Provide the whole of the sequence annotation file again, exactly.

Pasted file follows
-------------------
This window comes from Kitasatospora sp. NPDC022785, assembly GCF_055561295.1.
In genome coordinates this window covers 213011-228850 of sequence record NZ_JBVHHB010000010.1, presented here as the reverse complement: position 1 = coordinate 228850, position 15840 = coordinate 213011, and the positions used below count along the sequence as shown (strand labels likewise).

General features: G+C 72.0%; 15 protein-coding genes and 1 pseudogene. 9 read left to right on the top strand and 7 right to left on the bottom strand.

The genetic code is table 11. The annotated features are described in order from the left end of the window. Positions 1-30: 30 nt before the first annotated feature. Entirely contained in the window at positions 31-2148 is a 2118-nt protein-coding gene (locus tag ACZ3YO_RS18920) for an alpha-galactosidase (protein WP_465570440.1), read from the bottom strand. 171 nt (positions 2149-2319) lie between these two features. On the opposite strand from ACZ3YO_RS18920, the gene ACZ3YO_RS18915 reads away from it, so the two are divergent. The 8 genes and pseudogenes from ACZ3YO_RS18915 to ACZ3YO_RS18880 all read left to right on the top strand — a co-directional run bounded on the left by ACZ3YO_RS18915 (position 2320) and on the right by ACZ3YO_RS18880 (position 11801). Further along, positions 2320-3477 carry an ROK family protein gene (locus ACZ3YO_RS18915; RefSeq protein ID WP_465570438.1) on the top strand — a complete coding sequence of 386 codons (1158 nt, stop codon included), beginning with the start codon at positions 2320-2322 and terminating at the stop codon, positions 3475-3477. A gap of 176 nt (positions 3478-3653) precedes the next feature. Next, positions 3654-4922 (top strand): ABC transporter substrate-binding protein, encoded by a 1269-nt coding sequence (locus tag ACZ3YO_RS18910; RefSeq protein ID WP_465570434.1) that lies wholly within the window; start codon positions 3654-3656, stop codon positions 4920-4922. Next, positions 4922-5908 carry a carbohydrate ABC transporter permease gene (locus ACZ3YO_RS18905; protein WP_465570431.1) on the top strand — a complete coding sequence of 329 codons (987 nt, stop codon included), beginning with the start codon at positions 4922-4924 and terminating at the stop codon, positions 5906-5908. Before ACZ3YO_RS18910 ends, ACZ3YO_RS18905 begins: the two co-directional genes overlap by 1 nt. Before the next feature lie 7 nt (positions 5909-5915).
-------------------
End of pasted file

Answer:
This window comes from Kitasatospora sp. NPDC022785, assembly GCF_055561295.1.
In genome coordinates this window covers 213011-228850 of sequence record NZ_JBVHHB010000010.1, presented here as the reverse complement: position 1 = coordinate 228850, position 15840 = coordinate 213011, and the positions used below count along the sequence as shown (strand labels likewise).

General features: G+C 72.0%; 15 protein-coding genes and 1 pseudogene. 9 read left to right on the top strand and 7 right to left on the bottom strand.

The genetic code is table 11. The annotated features are described in order from the left end of the window. Positions 1-30: 30 nt before the first annotated feature. Entirely contained in the window at positions 31-2148 is a 2118-nt protein-coding gene (locus tag ACZ3YO_RS18920) for an alpha-galactosidase (protein WP_465570440.1), read from the bottom strand. 171 nt (positions 2149-2319) lie between these two features. On the opposite strand from ACZ3YO_RS18920, the gene ACZ3YO_RS18915 reads away from it, so the two are divergent. The 8 genes and pseudogenes from ACZ3YO_RS18915 to ACZ3YO_RS18880 all read left to right on the top strand — a co-directional run bounded on the left by ACZ3YO_RS18915 (position 2320) and on the right by ACZ3YO_RS18880 (position 11801). Further along, positions 2320-3477 carry an ROK family protein gene (locus ACZ3YO_RS18915; RefSeq protein ID WP_465570438.1) on the top strand — a complete coding sequence of 386 codons (1158 nt, stop codon included), beginning with the start codon at positions 2320-2322 and terminating at the stop codon, positions 3475-3477. A gap of 176 nt (positions 3478-3653) precedes the next feature. Next, positions 3654-4922 (top strand): ABC transporter substrate-binding protein, encoded by a 1269-nt coding sequence (locus tag ACZ3YO_RS18910; RefSeq protein ID WP_465570434.1) that lies wholly within the window; start codon positions 3654-3656, stop codon positions 4920-4922. Next, positions 4922-5908 carry a carbohydrate ABC transporter permease gene (locus ACZ3YO_RS18905; protein WP_465570431.1) on the top strand — a complete coding sequence of 329 codons (987 nt, stop codon included), beginning with the start codon at positions 4922-4924 and terminating at the stop codon, positions 5906-5908. Before ACZ3YO_RS18910 ends, ACZ3YO_RS18905 begins: the two co-directional genes overlap by 1 nt. Before the next feature lie 7 nt (positions 5909-5915).